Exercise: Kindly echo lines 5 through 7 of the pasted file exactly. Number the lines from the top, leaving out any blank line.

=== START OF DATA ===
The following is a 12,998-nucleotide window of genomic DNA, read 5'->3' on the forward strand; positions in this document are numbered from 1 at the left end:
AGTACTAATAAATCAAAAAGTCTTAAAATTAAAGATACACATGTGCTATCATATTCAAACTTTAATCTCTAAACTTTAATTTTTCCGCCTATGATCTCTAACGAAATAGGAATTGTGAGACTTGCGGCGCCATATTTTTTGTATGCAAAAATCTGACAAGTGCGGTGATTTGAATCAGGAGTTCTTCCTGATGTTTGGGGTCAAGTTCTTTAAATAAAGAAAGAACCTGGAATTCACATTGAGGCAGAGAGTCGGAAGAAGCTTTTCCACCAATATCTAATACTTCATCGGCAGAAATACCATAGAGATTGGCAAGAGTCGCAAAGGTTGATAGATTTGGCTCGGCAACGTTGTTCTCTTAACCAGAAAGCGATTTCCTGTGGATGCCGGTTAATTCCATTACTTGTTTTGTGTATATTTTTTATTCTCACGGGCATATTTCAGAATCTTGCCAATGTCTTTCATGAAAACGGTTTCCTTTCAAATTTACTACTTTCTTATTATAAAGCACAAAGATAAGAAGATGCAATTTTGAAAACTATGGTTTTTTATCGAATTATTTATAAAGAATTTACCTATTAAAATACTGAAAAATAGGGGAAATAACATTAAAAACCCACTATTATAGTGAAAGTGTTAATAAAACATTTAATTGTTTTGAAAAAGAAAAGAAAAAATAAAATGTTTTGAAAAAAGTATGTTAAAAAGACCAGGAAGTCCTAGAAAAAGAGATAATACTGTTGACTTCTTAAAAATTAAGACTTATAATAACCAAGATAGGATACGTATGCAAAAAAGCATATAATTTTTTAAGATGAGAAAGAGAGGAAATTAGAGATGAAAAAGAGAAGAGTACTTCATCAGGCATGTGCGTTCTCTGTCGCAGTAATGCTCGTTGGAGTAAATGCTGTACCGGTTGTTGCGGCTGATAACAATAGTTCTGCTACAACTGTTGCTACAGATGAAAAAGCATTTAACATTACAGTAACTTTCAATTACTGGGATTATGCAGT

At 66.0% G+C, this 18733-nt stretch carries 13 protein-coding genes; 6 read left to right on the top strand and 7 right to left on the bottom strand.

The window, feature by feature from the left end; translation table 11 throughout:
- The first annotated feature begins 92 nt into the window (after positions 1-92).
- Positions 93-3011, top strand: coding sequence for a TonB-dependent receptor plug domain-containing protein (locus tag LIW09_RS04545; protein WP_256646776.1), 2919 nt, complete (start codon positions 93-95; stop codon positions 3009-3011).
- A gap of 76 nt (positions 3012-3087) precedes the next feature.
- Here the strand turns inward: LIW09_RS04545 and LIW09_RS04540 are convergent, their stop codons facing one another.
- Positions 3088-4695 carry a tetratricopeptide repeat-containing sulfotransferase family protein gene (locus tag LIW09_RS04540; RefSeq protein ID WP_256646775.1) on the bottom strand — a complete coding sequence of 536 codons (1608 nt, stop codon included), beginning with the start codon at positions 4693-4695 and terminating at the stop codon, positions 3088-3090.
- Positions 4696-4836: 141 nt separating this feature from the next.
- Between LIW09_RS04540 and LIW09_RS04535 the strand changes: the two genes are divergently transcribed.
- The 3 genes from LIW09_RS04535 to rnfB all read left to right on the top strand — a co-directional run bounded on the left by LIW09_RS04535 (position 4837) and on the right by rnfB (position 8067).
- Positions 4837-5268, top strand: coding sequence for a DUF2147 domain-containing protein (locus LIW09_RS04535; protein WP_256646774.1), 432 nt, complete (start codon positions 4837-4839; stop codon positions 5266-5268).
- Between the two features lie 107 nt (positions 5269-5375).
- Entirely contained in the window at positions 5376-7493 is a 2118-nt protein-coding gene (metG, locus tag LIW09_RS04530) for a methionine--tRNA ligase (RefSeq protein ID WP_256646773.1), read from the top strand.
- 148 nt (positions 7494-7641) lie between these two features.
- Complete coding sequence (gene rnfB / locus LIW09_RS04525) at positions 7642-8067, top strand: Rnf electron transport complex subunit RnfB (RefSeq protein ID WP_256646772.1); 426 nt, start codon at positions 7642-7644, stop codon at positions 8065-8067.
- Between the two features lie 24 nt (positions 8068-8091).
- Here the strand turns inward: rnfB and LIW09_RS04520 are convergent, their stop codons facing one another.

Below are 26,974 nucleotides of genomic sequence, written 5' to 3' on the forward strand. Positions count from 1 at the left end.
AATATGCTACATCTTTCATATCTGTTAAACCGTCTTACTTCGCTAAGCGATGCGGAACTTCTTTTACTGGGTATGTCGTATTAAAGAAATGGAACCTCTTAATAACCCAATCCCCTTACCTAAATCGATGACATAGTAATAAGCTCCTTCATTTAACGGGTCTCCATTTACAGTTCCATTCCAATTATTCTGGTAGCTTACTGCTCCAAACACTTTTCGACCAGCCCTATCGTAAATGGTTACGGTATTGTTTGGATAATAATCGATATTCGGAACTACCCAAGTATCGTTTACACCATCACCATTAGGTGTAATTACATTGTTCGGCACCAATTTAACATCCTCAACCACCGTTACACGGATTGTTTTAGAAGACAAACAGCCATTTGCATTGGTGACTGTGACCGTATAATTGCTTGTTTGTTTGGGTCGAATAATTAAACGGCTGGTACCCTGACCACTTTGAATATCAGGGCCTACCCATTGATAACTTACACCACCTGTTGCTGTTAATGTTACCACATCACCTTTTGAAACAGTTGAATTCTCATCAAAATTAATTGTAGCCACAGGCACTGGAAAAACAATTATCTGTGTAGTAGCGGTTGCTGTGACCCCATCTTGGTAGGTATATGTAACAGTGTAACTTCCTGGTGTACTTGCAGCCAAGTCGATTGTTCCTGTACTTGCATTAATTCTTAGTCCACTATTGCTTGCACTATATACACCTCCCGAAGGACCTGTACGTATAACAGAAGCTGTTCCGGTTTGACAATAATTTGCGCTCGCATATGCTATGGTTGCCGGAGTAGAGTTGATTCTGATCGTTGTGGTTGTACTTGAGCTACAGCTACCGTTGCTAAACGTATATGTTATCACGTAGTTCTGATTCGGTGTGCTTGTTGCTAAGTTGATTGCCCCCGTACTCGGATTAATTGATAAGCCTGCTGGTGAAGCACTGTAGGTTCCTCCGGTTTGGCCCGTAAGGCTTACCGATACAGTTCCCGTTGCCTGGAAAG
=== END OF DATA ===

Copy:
- The first annotated feature begins 92 nt into the window (after positions 1-92).
- Positions 93-3011, top strand: coding sequence for a TonB-dependent receptor plug domain-containing protein (locus tag LIW09_RS04545; protein WP_256646776.1), 2919 nt, complete (start codon positions 93-95; stop codon positions 3009-3011).
- A gap of 76 nt (positions 3012-3087) precedes the next feature.